For those with few social advantages, college is a prime pathway to financial stability, but it also unexpectedly lowers their odds of ever marrying, according to an analysis by Cornell University sociologist Kelly Musick in the February issue of the Journal of Marriage and Family.
The findings suggest that social and cultural factors, not just income, are central to marriage decisions. Men and women from the least advantaged backgrounds who attend college appear to be caught between social worlds -- reluctant to "marry down" to partners with less education and unable to "marry up" to those from more privileged upbringings. Lower marriage chances appear to stem from men's and women's mismatched social origins and educational attainment -- a phenomenon Musick and co-authors refer to as "marriage market mismatch."
"College students are becoming more diverse in their social backgrounds, but they nonetheless remain a socio-economically select group -- particularly at elite universities like Cornell," said Musick, associate professor of policy analysis and management in the College of Human Ecology. "It may be difficult for students from less privileged backgrounds to navigate social relationships on campus, and these difficulties may affect what students ultimately gain from the college experience."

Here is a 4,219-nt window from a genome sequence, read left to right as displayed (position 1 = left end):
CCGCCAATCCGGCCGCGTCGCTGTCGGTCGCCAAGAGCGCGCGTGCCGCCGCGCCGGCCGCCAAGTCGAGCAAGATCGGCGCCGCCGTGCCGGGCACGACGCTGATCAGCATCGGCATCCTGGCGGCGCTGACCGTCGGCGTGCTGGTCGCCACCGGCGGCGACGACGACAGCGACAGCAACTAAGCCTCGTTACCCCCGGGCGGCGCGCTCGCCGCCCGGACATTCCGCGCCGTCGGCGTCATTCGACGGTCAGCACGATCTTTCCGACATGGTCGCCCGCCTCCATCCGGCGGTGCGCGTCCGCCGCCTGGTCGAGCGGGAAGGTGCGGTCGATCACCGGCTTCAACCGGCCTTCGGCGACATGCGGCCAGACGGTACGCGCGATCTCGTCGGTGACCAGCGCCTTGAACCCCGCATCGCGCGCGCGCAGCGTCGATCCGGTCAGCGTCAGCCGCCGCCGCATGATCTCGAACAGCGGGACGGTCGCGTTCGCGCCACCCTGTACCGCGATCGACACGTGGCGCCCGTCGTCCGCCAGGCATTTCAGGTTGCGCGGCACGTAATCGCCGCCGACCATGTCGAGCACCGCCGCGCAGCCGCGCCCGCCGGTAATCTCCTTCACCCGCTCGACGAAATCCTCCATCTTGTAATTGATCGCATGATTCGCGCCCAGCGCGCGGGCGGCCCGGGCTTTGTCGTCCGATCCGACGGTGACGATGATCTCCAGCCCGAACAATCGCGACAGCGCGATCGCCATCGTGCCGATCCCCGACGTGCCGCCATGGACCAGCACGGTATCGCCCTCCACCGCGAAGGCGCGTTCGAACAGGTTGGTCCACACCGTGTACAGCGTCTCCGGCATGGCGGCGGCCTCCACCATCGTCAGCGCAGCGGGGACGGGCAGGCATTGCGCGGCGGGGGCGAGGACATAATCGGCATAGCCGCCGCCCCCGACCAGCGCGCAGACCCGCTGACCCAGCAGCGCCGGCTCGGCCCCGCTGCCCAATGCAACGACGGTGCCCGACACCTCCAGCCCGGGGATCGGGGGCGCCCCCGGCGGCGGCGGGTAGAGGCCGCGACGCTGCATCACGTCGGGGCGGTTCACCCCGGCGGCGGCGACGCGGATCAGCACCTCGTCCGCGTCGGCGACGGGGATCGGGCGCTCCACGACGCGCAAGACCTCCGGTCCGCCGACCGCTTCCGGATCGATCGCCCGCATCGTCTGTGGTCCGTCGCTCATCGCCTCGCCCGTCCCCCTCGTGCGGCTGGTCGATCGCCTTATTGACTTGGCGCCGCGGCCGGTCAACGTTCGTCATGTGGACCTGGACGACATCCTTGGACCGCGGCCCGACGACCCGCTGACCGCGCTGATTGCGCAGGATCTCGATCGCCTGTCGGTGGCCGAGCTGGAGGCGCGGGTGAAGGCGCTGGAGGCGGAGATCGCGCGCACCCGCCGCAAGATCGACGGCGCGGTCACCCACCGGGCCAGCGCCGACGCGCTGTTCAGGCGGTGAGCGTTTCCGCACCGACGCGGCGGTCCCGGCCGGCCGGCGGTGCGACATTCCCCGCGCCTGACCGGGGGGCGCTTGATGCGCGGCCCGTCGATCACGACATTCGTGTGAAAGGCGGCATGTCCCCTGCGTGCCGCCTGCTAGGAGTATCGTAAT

Musick hoped the findings could raise awareness of potential social barriers faced by first-generation college students, which could be keeping them from participating fully in the academic and social opportunities colleges have to offer.
For the study, Musick and sociologists at the University of California-Los Angeles (UCLA) estimated the propensity of men's and women's college attendance based on family income, parental education and other indicators of social background and early academic achievement. They then grouped their subjects into social strata based on these propensity scores and compared marriage chances of college- and non-college-goers within each stratum. Estimates were based on a sample of about 3,200 Americans from the 1979 National Longitudinal Survey of Youth, followed from adolescence into adulthood.
They found that college attendance negatively affected marriage chances for the least advantaged individuals -- lessening men's and women's odds by 38 percent and 22 percent, respectively. By comparison, among those in the highest social stratum, men who attend college increase their marrying chances by 31 percent and women by 8 percent.
Musick said that past studies have shown "college is the great equalizer" in the labor market, dampening social class differences. But the same can't be said for the marriage market.
"This research demonstrates the importance of differentiating between social background and educational achievement," she said. "Educational achievement may go far in reducing income differences between men and women from different social backgrounds, but social and cultural distinctions may persist in social and family relationships."
The study made use of facilities and resources at the Cornell Population Center and the California Center for Population Research at UCLA.
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